Cities are made up of a mosaic of small and fragmented habitat patches, including residential yards, which have demonstrated to be effective in increasing the abundance of pollinators when native wildflowers are grown (Goddard et al. 2010). The Rusty Patched Bumble Bee (Bombus affinis) is an endangered pollinator whose population has declined over 87% since the mid-1950s. It has historically resided in urban areas in the midwestern and eastern United States and Canada, making the Chicago region an important zone for efforts to conserve the species. B. affinis relies on at least 38 flowering native plants in Illinois, which provide foraging resources when planted in large densities with blooms throughout the growing season (FWS & DOI 2018). This socioecological research project aims to use iNaturalist and ArcGIS to map connectivity between existing and new native host plants that citizen scientists grow to help conserve B. affinis in Evanston, Illinois. Citizen scientists will submit plant and pollinator observations to iNaturalist. Crowdsourced data and geospatial mapping will enable me to analyze habitat connectivity, document pollinator visitors, and provide better foraging habitat for bees and pollinators. Because community involvement is essential for urban conservation efforts, I will survey and interview participants to understand whether or not people view their yards as spaces for conservation, and if this planting project will shift their perception of the role they can play in urban pollinator conservation. This project partners with Natural Habitat Evanston, a local organization that plans to continue the project beyond my thesis.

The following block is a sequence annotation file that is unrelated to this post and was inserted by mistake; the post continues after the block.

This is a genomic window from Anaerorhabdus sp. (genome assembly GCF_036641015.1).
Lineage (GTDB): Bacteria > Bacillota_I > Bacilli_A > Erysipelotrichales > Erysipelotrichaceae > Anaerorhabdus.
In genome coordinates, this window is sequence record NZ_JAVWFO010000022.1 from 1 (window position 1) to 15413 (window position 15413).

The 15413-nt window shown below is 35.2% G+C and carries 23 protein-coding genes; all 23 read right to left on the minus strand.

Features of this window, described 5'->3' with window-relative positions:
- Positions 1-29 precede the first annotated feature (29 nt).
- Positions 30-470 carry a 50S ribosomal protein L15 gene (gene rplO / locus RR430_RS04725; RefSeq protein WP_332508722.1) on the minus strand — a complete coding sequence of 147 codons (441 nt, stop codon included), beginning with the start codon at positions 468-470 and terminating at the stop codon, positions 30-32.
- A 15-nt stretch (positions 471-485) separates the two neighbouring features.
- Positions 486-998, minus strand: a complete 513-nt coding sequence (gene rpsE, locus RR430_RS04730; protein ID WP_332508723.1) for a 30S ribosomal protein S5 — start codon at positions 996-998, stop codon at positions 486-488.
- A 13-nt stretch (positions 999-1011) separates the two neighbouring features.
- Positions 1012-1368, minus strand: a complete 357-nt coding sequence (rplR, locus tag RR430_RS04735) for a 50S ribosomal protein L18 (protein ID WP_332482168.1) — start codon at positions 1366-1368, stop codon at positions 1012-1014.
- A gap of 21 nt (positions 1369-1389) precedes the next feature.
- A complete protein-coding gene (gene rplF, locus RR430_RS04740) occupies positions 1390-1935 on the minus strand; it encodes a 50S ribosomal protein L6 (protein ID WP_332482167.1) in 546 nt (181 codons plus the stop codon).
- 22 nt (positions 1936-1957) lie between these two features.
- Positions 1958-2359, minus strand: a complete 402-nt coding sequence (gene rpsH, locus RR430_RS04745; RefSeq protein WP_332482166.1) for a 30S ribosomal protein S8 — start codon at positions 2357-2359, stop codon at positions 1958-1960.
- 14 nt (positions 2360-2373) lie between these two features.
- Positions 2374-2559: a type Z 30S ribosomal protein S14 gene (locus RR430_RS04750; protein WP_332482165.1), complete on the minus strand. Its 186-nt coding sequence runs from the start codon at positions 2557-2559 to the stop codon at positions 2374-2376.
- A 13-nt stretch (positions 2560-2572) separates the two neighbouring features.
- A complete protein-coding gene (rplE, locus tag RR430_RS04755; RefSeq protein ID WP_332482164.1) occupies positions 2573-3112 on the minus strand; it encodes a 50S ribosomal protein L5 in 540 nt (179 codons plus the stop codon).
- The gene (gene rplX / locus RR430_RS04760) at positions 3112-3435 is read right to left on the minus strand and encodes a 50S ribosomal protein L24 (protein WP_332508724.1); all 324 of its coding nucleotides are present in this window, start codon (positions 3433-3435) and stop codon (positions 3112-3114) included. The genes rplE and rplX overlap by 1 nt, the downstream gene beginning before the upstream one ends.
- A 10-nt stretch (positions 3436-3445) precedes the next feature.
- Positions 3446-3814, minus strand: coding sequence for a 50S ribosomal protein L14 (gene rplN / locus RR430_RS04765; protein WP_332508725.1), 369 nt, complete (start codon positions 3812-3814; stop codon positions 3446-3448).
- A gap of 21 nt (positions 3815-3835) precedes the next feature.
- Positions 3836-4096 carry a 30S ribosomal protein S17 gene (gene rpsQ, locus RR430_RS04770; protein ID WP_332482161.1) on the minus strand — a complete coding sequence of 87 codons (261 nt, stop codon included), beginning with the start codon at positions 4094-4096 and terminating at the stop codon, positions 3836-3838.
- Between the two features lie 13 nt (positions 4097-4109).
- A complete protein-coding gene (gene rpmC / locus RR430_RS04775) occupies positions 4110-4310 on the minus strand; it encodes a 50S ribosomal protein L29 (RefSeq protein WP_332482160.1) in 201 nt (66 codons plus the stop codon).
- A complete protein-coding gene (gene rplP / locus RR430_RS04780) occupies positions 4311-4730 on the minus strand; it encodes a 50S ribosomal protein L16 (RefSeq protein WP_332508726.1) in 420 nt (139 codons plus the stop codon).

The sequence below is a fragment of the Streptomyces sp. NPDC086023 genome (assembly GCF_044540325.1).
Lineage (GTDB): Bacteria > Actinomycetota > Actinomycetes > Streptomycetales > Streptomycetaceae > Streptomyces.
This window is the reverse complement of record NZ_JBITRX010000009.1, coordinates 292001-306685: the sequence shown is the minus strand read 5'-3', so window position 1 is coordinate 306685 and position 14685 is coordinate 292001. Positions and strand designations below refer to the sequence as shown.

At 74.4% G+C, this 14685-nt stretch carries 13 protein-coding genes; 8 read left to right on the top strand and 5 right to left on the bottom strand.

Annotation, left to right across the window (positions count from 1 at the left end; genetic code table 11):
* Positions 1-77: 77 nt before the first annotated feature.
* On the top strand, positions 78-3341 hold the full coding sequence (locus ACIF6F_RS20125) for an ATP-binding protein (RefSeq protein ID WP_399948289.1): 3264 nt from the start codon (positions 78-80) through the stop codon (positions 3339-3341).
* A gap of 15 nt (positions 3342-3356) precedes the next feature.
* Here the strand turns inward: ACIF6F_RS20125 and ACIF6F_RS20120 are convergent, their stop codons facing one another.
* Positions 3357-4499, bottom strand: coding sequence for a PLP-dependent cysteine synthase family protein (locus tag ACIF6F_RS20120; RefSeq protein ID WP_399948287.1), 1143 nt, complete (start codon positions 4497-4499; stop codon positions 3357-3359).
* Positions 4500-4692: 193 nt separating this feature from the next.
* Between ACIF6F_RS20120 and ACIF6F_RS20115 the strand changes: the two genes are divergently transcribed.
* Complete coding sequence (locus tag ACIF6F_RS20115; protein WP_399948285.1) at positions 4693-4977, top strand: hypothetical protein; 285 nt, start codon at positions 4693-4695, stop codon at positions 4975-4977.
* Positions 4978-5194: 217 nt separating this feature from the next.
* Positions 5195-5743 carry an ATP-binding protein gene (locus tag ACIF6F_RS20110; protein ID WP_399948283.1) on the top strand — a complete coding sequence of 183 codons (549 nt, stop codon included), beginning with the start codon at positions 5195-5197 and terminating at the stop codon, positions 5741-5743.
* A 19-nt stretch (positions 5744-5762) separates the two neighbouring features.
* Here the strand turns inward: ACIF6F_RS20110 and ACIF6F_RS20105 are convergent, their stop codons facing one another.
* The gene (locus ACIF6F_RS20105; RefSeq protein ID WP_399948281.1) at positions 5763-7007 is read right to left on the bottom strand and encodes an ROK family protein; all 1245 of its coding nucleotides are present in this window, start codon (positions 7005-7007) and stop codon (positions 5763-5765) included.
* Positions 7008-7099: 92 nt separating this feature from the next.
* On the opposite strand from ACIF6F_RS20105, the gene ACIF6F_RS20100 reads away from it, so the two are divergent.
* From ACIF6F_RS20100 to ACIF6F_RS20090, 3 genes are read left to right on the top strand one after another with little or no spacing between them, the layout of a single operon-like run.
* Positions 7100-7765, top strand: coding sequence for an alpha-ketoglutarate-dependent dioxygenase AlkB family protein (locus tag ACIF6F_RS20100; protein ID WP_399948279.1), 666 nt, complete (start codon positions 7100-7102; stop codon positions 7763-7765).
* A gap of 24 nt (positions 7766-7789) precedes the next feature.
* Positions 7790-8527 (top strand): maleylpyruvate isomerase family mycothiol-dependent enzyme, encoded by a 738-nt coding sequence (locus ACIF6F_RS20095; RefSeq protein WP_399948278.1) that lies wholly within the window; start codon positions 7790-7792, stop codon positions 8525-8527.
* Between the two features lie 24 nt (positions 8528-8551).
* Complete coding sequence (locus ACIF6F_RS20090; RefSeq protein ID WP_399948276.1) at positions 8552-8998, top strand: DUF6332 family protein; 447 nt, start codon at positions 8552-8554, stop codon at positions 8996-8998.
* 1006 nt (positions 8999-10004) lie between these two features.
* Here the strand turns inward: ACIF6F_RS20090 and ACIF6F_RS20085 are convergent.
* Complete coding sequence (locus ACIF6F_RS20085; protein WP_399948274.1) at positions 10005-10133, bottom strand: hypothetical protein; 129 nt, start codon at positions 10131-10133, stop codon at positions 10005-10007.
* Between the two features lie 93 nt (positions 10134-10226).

Alexandra Touloupas, Graduate Student, Northwestern University and Chicago Botanic Garden

Project: Climate Change, Habitat Suitability Modeling and Illinois Rare Plants